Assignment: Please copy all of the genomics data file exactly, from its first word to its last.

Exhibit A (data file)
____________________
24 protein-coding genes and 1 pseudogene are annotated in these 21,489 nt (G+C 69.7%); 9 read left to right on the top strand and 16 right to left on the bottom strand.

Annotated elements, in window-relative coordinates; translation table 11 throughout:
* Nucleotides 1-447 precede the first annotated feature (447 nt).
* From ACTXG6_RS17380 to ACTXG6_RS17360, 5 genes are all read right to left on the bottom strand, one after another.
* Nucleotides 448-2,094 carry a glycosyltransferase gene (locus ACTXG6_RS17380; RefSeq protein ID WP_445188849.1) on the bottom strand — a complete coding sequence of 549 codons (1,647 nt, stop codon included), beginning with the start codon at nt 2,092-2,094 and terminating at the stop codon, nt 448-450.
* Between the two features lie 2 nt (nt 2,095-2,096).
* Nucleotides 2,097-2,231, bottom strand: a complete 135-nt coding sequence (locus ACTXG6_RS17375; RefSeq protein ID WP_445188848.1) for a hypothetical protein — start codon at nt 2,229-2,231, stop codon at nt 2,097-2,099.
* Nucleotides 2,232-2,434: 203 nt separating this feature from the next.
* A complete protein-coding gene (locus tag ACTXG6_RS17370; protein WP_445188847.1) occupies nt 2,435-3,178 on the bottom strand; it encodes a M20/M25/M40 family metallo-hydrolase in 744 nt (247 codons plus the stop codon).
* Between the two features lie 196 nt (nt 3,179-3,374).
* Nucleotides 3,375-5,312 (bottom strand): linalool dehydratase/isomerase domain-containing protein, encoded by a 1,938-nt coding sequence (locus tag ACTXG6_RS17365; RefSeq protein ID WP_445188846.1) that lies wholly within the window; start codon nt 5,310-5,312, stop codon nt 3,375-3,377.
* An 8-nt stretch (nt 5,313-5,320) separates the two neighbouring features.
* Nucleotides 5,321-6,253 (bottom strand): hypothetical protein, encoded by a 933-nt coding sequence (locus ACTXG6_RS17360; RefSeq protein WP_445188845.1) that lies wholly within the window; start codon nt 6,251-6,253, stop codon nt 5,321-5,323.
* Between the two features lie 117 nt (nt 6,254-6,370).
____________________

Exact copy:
24 protein-coding genes and 1 pseudogene are annotated in these 21,489 nt (G+C 69.7%); 9 read left to right on the top strand and 16 right to left on the bottom strand.

Annotated elements, in window-relative coordinates; translation table 11 throughout:
* Nucleotides 1-447 precede the first annotated feature (447 nt).
* From ACTXG6_RS17380 to ACTXG6_RS17360, 5 genes are all read right to left on the bottom strand, one after another.
* Nucleotides 448-2,094 carry a glycosyltransferase gene (locus ACTXG6_RS17380; RefSeq protein ID WP_445188849.1) on the bottom strand — a complete coding sequence of 549 codons (1,647 nt, stop codon included), beginning with the start codon at nt 2,092-2,094 and terminating at the stop codon, nt 448-450.
* Between the two features lie 2 nt (nt 2,095-2,096).
* Nucleotides 2,097-2,231, bottom strand: a complete 135-nt coding sequence (locus ACTXG6_RS17375; RefSeq protein ID WP_445188848.1) for a hypothetical protein — start codon at nt 2,229-2,231, stop codon at nt 2,097-2,099.
* Nucleotides 2,232-2,434: 203 nt separating this feature from the next.
* A complete protein-coding gene (locus tag ACTXG6_RS17370; protein WP_445188847.1) occupies nt 2,435-3,178 on the bottom strand; it encodes a M20/M25/M40 family metallo-hydrolase in 744 nt (247 codons plus the stop codon).
* Between the two features lie 196 nt (nt 3,179-3,374).
* Nucleotides 3,375-5,312 (bottom strand): linalool dehydratase/isomerase domain-containing protein, encoded by a 1,938-nt coding sequence (locus tag ACTXG6_RS17365; RefSeq protein ID WP_445188846.1) that lies wholly within the window; start codon nt 5,310-5,312, stop codon nt 3,375-3,377.
* An 8-nt stretch (nt 5,313-5,320) separates the two neighbouring features.
* Nucleotides 5,321-6,253 (bottom strand): hypothetical protein, encoded by a 933-nt coding sequence (locus ACTXG6_RS17360; RefSeq protein WP_445188845.1) that lies wholly within the window; start codon nt 6,251-6,253, stop codon nt 5,321-5,323.
* Between the two features lie 117 nt (nt 6,254-6,370).